The My Lai Massacre Revisited

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Forty years
ago this week, on March 16,1968, a company of US Army combat soldiers
from the Americal Division swept into the South Vietnamese hamlet
of My Lai, rounded up the 500+ unarmed residents, all women, children,
babies and a few old men, and executed them in cold blood, Nazi-style.
No weapons were found in the village, and the whole operation took
only 4 hours.

Although there
was a serious attempt to cover-up this operation (which involved
a young up-and-coming US Army Major named Colin Powell), those who
orchestrated this "business-as-usual" war zone atrocity
did not deny the details of the slaughter when the case came to
trial several years later. But the story had filtered back to the
Western news media, thanks to a couple of courageous eye-witnesses
whose consciences were still intact. An Army court-marital trial
eventually convened against a handful of the soldiers, including
Lt. William Calley and Company C commanding officer, Ernest Medina.

According to
many of the soldiers in Company C, Medina ordered the killing of
"every living thing in My Lai," including, obviously,
innocent noncombatants — men, women, children and even farm animals.
Lt. Calley was charged with the murder of 109 civilians. In his
defense statement he stated that he had been taught to hate all
Vietnamese, even children, who, he had been told, "were very
good at planting mines."

That a massacre
had occurred was confirmed by many of Medina's soldiers and recorded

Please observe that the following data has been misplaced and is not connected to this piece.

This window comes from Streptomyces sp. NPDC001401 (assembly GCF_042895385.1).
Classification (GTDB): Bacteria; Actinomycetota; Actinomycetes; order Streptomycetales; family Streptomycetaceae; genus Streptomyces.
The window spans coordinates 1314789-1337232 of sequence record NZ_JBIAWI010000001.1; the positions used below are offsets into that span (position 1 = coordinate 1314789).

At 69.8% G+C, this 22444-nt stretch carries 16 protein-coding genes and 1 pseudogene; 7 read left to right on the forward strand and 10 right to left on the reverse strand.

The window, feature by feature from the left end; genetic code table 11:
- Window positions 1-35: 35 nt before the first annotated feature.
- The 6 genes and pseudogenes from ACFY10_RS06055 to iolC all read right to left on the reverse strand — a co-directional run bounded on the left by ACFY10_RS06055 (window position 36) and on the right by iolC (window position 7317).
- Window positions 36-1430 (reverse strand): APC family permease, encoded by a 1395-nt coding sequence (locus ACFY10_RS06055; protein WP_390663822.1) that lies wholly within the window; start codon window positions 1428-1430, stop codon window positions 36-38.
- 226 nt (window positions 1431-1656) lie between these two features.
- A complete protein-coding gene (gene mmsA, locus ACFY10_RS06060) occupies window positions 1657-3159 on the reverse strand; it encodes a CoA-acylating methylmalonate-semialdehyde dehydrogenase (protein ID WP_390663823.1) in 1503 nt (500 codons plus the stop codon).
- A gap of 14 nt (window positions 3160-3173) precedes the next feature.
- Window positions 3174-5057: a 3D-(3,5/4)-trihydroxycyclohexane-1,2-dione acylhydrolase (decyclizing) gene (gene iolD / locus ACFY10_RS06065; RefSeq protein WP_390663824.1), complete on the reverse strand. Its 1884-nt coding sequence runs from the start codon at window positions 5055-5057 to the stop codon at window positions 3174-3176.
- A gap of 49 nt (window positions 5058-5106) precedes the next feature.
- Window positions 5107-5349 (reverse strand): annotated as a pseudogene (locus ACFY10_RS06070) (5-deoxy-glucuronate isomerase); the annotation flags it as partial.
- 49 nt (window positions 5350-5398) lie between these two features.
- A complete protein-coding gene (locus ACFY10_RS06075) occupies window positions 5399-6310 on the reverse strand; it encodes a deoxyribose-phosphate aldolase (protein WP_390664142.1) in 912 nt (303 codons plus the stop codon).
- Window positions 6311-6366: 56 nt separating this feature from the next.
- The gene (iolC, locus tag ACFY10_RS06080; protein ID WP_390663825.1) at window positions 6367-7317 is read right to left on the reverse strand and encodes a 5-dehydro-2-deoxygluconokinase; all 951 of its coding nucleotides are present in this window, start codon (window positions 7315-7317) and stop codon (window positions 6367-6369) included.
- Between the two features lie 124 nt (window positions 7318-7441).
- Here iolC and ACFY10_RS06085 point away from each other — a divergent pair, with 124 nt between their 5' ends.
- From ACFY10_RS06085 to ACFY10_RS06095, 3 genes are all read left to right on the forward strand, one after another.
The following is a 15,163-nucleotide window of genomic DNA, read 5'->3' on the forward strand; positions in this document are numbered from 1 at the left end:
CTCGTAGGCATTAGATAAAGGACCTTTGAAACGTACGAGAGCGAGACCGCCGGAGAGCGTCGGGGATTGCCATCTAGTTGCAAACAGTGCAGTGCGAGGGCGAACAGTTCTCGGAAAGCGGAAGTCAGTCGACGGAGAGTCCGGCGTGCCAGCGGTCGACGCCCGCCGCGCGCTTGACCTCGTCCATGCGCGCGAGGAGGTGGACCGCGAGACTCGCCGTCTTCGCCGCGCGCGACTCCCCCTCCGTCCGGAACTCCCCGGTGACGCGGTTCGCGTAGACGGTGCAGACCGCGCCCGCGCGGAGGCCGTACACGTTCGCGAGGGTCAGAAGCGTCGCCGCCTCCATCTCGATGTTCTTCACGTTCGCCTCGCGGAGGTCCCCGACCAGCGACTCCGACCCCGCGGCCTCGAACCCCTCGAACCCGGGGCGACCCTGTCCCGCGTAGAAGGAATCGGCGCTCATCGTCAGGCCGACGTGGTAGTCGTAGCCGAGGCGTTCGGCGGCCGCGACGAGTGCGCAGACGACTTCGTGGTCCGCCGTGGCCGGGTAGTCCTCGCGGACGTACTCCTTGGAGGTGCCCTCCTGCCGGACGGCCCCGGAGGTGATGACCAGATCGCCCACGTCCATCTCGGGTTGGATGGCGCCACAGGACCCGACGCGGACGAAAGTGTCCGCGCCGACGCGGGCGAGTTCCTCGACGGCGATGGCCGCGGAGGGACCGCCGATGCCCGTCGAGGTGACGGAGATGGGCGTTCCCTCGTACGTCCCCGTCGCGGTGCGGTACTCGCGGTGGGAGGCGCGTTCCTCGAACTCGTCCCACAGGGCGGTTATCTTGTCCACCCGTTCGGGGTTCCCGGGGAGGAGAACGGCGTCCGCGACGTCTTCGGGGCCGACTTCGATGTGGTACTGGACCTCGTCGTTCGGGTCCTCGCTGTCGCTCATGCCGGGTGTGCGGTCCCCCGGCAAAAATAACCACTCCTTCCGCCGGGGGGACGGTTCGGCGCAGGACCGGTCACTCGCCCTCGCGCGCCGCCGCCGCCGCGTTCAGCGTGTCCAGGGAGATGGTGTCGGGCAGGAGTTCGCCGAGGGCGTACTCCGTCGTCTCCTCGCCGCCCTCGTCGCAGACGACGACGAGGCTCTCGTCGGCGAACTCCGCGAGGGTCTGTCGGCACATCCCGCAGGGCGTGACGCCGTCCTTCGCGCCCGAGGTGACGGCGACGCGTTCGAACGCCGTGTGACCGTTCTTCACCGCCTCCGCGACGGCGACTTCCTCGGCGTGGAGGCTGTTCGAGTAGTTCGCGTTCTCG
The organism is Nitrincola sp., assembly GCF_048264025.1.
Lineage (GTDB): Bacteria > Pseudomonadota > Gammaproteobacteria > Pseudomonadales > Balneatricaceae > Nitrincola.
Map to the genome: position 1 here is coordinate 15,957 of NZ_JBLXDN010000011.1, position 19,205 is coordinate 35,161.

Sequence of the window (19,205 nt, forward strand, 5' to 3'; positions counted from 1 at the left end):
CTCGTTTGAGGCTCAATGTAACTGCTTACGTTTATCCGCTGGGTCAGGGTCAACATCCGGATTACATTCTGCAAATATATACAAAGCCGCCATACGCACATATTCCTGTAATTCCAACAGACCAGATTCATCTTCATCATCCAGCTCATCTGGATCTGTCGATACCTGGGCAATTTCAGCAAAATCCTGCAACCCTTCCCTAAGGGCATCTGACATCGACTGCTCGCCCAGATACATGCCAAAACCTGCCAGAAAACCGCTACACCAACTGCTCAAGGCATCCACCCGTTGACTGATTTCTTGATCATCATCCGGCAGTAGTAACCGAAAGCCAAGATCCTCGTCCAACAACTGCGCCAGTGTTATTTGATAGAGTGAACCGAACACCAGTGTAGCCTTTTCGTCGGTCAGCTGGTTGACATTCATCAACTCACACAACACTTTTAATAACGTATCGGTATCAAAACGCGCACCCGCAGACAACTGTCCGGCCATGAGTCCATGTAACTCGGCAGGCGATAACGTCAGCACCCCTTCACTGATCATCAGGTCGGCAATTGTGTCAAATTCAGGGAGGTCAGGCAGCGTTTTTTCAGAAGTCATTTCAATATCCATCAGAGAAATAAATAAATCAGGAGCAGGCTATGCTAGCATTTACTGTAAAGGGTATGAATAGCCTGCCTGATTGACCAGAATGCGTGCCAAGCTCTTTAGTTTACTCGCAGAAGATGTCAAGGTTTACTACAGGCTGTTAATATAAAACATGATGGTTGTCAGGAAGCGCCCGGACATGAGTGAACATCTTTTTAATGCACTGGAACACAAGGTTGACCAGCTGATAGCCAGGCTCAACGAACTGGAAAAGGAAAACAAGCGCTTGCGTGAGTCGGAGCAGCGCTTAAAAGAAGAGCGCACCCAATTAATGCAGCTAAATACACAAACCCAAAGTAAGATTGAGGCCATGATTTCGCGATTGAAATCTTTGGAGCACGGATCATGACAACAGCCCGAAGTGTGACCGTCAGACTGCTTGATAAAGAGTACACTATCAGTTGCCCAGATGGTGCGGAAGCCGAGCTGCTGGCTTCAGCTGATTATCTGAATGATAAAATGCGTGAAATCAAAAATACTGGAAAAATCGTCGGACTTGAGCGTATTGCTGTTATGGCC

by photographers, but the Army still tried to cover it up. The cases
were tried in military courts with juries of Army officers,
which eventually either dropped the charges against all of the defendants
(except Calley) or acquitted them. Medina and all the others who
were among the killing soldiers that day went free, and only Calley
was convicted of the murders of "at least 20 civilians."
He was sentenced to life imprisonment for his war crime, but, under
pressure from patriotic pro-war Americans, President Nixon pardoned
him within weeks of the verdict.

The trial stimulated
a lot of interest because it occurred during the rising outcry of
millions of Americans against the war that was acknowledged by many
observers as an "overwhelming atrocity." Many ethical
Americans were sick of the killing. However, 79% of those that were
polled strenuously objected to Calley's conviction, some veteran's
groups even voicing the opinion that instead of condemnation, he
should have received medals of honor for killing "Commie Gooks."

The Vietnam
War was an excruciating time for conscientious Americans because
of the numerous moral issues surrounding the mass slaughter in a
war that uselessly killed 58,000 American soldiers, caused the spiritual
deaths of millions more, killed 3 million Vietnamese (mostly civilians)